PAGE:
The ancient Greek historian Herodotus gave the following account of the phoenix in the fifth century BC while describing the animals of Egypt: Another sacred bird is the one called the phoenix. Now, I have not actually seen a phoenix, except in a painting, because they are quite infrequent visitors to the country; in fact, I was told in Heliopolis that they appear only at 500-year intervals. They say that it is the death of a phoenix's father which prompts its visit to Egypt. Anyway, if the painting was reliable, I can tell you something about the phoenix's size and qualities, namely that its feathers are partly gold but mostly red, and that in appearance and size it is most like an eagle. There is a particular feat they say the phoenix performs; I do not believe it myself, but they say that the bird sets out from its homeland in Arabia on a journey to the sanctuary of the sun, bringing its father sealed in myrrh, and buries its father there. The Roman poet Ovid wrote the following about the phoenix:
Most beings spring from other individuals; but there is a certain kind which reproduces itself. The Assyrians call it the Phoenix. It does not live on fruit or flowers, but on frankincense and odoriferous gums. When it has lived five hundred years, it builds itself a nest in the branches of an oak, or on the top of a palm tree. In this it collects cinnamon, and spikenard, and myrrh, and of these materials builds a pile on which it deposits itself, and dying, breathes out its last breath amidst odors. From the body of the parent bird, a young Phoenix issues forth, destined to live as long a life as its predecessor. When this has grown up and gained sufficient strength, it lifts its nest from the tree (its own cradle and its parent's sepulchre), and carries it to the city of Heliopolis in Egypt, and deposits it in the temple of the Sun. The phoenix or firebird originated in ancient mythology and has gone through a variety of representations in art/literature, ranging from being fully birdlike to having the head of a dog and suckling its young. Typically, it is considered benevolent, but some tales suggest that humans are not always safe around it. Further, many tales share elements with those of the phoenix.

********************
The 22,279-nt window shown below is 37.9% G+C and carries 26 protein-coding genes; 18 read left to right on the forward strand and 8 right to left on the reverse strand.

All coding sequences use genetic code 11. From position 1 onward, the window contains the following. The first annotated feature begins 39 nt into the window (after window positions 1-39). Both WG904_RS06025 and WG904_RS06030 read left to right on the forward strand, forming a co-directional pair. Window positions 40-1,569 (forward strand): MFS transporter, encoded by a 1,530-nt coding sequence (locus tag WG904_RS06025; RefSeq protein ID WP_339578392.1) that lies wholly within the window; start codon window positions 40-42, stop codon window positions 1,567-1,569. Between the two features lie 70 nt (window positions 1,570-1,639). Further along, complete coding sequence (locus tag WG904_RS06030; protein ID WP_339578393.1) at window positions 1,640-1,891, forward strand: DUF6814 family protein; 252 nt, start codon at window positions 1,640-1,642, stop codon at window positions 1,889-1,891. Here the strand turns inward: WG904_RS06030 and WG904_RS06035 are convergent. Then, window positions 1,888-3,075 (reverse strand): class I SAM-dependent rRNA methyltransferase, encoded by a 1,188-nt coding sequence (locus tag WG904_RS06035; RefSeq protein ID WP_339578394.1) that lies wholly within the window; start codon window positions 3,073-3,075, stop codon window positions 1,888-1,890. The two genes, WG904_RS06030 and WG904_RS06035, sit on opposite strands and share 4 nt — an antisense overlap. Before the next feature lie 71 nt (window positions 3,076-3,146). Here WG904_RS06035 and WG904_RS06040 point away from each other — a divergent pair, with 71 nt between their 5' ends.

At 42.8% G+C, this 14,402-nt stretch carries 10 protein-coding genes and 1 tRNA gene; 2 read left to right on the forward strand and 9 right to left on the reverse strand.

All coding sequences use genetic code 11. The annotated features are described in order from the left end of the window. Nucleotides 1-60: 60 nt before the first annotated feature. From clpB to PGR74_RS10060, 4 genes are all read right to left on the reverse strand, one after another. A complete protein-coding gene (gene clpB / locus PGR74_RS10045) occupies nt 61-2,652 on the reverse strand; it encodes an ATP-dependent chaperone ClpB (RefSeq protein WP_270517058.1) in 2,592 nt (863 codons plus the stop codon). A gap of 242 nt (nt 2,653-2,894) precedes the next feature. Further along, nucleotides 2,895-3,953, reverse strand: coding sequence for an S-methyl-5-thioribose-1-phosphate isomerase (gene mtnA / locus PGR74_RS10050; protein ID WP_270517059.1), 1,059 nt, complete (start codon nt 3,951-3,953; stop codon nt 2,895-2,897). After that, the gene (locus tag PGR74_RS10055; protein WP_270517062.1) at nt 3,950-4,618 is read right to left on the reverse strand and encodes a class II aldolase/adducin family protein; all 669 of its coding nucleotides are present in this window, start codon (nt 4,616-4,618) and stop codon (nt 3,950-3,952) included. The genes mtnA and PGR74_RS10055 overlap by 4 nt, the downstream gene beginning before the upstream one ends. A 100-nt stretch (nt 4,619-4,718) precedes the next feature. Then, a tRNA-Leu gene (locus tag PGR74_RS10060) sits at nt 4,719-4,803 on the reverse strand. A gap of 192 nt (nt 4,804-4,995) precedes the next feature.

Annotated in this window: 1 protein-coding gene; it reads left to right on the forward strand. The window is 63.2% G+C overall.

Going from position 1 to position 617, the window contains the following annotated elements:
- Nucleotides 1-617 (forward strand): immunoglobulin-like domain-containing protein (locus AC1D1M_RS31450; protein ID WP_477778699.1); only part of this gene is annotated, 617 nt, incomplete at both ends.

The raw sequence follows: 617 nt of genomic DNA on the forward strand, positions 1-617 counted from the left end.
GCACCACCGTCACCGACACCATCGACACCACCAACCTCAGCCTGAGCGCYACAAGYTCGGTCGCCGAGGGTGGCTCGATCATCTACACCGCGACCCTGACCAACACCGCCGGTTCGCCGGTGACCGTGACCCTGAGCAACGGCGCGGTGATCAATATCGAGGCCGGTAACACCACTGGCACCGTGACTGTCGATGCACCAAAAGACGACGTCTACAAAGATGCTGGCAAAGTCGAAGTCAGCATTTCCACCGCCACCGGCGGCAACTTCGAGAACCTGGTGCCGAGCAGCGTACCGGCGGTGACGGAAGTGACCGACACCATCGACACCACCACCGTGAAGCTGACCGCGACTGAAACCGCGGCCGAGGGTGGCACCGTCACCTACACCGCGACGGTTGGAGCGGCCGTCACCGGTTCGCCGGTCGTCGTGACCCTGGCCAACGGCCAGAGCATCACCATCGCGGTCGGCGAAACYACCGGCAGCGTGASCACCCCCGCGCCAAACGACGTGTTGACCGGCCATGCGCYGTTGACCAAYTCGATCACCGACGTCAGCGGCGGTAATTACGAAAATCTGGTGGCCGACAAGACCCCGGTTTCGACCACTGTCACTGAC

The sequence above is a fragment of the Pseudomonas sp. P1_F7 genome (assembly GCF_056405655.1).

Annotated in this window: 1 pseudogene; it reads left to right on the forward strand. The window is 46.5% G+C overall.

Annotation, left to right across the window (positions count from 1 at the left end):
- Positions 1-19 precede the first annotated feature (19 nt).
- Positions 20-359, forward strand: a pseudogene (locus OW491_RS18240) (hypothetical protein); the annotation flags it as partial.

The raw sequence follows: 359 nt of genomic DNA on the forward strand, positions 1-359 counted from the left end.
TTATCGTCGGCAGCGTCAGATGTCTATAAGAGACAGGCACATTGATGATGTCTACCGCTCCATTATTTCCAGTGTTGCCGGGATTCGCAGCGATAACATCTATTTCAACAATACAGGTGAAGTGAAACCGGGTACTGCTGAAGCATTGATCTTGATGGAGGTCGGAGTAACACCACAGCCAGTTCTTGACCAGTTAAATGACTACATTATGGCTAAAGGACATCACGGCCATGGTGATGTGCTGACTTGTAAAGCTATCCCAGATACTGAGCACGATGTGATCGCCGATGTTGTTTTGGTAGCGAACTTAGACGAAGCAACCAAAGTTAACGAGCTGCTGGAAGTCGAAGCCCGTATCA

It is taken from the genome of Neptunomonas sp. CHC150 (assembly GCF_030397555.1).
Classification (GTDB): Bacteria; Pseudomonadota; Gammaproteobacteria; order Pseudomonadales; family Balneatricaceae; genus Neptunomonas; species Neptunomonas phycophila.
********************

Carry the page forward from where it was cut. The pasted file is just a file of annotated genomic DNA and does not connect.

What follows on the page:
The phoenix on top of Kinkaku-ji temple, Kyoto, Japan
Flavius Philostratus (c. AD 170), who wrote the biography Life of Apollonius of Tyana, refers to the phoenix as a bird living in India, but sometimes migrating to Egypt every five hundred years. His account is clearly inspired by Garuda, the bird of the Hindu god Vishnu. He considered the bird as an emanation of sunlight, being in appearance and size much like an eagle. His contemporary Lactantius is probably the author who wrote the longest poem on the famous...